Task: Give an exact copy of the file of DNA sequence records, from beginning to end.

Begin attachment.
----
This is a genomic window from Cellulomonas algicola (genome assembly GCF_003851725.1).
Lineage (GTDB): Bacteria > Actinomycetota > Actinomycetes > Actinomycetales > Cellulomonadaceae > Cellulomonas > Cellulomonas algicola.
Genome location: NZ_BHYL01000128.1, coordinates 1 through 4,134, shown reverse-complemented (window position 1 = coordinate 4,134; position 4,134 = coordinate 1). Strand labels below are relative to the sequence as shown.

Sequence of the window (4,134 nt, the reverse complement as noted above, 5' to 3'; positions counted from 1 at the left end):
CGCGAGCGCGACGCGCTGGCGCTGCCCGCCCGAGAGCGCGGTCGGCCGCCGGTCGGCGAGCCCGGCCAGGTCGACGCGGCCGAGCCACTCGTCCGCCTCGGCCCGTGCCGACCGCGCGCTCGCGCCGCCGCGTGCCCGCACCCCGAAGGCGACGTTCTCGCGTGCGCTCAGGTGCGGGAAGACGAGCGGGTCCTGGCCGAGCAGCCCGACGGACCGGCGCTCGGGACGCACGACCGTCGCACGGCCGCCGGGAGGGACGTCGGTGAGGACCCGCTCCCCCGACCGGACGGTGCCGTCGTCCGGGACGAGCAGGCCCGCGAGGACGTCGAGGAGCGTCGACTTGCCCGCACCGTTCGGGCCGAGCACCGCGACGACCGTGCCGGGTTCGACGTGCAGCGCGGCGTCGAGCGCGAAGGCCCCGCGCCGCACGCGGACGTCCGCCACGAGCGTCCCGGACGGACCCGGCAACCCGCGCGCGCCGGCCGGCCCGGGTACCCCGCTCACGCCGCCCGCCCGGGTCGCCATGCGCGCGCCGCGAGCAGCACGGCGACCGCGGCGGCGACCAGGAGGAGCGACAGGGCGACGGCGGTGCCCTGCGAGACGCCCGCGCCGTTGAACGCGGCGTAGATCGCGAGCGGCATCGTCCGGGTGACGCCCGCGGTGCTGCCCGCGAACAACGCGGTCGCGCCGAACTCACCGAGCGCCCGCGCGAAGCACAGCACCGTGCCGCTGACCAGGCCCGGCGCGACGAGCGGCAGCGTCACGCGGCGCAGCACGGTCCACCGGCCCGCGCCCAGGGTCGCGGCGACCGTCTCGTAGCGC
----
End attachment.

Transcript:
This is a genomic window from Cellulomonas algicola (genome assembly GCF_003851725.1).
Lineage (GTDB): Bacteria > Actinomycetota > Actinomycetes > Actinomycetales > Cellulomonadaceae > Cellulomonas > Cellulomonas algicola.
Genome location: NZ_BHYL01000128.1, coordinates 1 through 4,134, shown reverse-complemented (window position 1 = coordinate 4,134; position 4,134 = coordinate 1). Strand labels below are relative to the sequence as shown.

Sequence of the window (4,134 nt, the reverse complement as noted above, 5' to 3'; positions counted from 1 at the left end):
CGCGAGCGCGACGCGCTGGCGCTGCCCGCCCGAGAGCGCGGTCGGCCGCCGGTCGGCGAGCCCGGCCAGGTCGACGCGGCCGAGCCACTCGTCCGCCTCGGCCCGTGCCGACCGCGCGCTCGCGCCGCCGCGTGCCCGCACCCCGAAGGCGACGTTCTCGCGTGCGCTCAGGTGCGGGAAGACGAGCGGGTCCTGGCCGAGCAGCCCGACGGACCGGCGCTCGGGACGCACGACCGTCGCACGGCCGCCGGGAGGGACGTCGGTGAGGACCCGCTCCCCCGACCGGACGGTGCCGTCGTCCGGGACGAGCAGGCCCGCGAGGACGTCGAGGAGCGTCGACTTGCCCGCACCGTTCGGGCCGAGCACCGCGACGACCGTGCCGGGTTCGACGTGCAGCGCGGCGTCGAGCGCGAAGGCCCCGCGCCGCACGCGGACGTCCGCCACGAGCGTCCCGGACGGACCCGGCAACCCGCGCGCGCCGGCCGGCCCGGGTACCCCGCTCACGCCGCCCGCCCGGGTCGCCATGCGCGCGCCGCGAGCAGCACGGCGACCGCGGCGGCGACCAGGAGGAGCGACAGGGCGACGGCGGTGCCCTGCGAGACGCCCGCGCCGTTGAACGCGGCGTAGATCGCGAGCGGCATCGTCCGGGTGACGCCCGCGGTGCTGCCCGCGAACAACGCGGTCGCGCCGAACTCACCGAGCGCCCGCGCGAAGCACAGCACCGTGCCGCTGACCAGGCCCGGCGCGACGAGCGGCAGCGTCACGCGGCGCAGCACGGTCCACCGGCCCGCGCCCAGGGTCGCGGCGACCGTCTCGTAGCGC